The Gallery of Everything, which specialises in self-taught or so-called outsider art, has an unusual three-part rolling project under way. Opened last weekend in its London gallery on Chiltern Street is the first part of Art + Revolution in Haiti, showcasing the unique, vibrant artistic traditions of this small Caribbean nation. This is followed by sister shows at both the 1-54 African art fair and at Frieze Masters, forming a uniquely substantial showing of Haitian art in London.
Haiti has a proud history, as the only nation in the western hemisphere to have been established by a slave revolt, but over the past century it has been blighted by dictatorship and poverty and devastated by violent natural disasters: earthquakes, hurricanes, and subsequent epidemics. It is currently the poorest country in the Americas.
The tough, complex lives of its artists are reflected in work that ingeniously, sometimes riotously, knits together influences from voodoo, Catholicism, myth, freemasonry and a background of slavery. This art exploded into the outside world when in 1945 the French surrealist André Breton visited the island and was stunned by the work of the self-taught genius Hector Hippolyte, whose dreamlike images were created with chicken feathers and the help of voodoo spirit guides. Breton declared Hippolyte a brother in Surrealism, promptly acquired several of his canvases and toured them around Europe, sparking a vogue for this brilliantly original and imaginative work.
Tourists began to visit, along with writers and musicians; luminaries such as Truman Capote, Jean-Paul Sartre and André Malraux made the island culturally fashionable; curator René d’Harnoncourt bought work from the group of artists working at Le Centre d’Art d’Haïti for New York’s MoMA.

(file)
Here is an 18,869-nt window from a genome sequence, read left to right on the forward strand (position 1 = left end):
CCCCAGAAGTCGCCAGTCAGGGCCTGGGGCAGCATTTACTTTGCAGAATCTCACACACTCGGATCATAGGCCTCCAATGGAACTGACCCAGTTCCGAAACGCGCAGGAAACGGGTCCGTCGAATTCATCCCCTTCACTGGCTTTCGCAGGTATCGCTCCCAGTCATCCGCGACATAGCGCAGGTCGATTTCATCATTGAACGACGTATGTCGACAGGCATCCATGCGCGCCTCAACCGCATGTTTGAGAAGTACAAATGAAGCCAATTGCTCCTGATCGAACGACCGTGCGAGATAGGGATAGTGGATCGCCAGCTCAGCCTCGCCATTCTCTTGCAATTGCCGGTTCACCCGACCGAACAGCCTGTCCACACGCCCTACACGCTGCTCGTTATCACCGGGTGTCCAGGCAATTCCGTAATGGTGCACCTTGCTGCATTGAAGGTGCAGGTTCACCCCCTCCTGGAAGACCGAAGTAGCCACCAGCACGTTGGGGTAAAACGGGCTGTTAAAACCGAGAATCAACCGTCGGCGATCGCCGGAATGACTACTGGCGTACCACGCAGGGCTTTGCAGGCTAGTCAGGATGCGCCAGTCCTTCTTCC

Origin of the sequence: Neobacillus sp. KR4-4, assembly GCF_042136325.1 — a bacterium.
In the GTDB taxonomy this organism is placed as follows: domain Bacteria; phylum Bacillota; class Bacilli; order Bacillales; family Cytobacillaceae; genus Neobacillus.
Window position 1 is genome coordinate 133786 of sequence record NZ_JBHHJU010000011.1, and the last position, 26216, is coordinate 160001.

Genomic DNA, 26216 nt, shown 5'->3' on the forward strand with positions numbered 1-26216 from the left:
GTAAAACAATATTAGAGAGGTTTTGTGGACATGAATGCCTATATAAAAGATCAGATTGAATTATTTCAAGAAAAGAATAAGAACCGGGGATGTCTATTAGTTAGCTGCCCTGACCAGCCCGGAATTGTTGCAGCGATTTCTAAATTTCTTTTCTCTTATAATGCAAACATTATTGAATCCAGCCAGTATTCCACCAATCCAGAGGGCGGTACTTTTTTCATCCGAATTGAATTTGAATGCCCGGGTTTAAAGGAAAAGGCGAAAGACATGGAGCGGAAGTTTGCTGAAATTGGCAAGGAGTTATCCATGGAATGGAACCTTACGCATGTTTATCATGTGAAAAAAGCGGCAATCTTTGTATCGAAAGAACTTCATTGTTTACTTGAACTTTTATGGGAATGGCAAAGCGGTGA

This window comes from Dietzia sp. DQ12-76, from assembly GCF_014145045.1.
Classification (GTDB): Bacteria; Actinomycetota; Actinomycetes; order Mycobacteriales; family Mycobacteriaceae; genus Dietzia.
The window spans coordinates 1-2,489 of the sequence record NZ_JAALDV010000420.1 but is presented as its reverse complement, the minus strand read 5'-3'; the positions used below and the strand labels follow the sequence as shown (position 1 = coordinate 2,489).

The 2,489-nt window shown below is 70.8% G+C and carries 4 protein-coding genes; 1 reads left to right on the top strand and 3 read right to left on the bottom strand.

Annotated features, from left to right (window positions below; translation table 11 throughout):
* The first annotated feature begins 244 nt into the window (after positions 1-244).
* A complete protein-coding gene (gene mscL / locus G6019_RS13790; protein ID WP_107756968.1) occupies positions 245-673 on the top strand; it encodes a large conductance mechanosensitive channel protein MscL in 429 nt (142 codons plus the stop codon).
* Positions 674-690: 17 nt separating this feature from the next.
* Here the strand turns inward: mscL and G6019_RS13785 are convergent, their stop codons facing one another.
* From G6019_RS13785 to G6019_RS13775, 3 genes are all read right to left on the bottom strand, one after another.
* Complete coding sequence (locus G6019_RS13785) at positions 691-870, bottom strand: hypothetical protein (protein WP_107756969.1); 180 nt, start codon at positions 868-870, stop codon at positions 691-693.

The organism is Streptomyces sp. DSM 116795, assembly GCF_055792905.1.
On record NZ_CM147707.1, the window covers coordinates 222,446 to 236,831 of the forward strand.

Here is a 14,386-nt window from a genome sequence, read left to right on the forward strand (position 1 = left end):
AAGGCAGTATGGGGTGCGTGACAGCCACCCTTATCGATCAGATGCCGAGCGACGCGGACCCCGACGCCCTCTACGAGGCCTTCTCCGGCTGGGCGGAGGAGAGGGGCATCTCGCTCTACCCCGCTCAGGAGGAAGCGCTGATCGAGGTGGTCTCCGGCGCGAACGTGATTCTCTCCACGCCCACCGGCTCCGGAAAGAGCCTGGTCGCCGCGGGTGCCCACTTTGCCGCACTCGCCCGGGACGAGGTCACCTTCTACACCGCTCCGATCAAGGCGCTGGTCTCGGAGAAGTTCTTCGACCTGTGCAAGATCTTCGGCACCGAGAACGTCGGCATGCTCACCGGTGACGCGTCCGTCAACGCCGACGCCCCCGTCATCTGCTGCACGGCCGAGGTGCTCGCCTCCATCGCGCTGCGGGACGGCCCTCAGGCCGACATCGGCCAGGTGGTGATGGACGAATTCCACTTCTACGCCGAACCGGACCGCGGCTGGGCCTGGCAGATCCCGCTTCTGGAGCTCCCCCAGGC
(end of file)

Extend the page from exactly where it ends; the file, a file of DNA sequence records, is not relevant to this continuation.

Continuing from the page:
Political satire was added to the stewpot of artistic influences when the dictator “Papa Doc” Duvalier came to power in 1957, terrorising the people of Haiti by means of his brutal Tonton Macoute militia, using voodoo as part of his repressive weaponry. Openly criticising Papa Doc was lethally dangerous, so artists often satirised the regime using animal imagery: painter Fritzner Lamour, for instance, dressed chickens and guinea fowl — image of the Duvalier family — in jackboots.
Over the years, however, Haitian art fell victim to a wave of poor-quality overproduction and faking, and lost much of its standing in the art world. Recent important exhibitions, such as that at Paris’s Grand Palais in 2015, have revived the reputations of the finest Haitian artists: the Gallery of Everything shows will continue this initiative.
The Chiltern Street gallery is showing expressive metal cut-outs by the sculptor Georges Liautaud, who died in 1991 (until November 11). Robert Saint-Brice, a visionary painter who died in 1973, features on the booth at the 1-54 fair (October 4-7), and simultaneously at Frieze Masters (also October 4-7) the gallery is showing works by the great Hippolyte and others.
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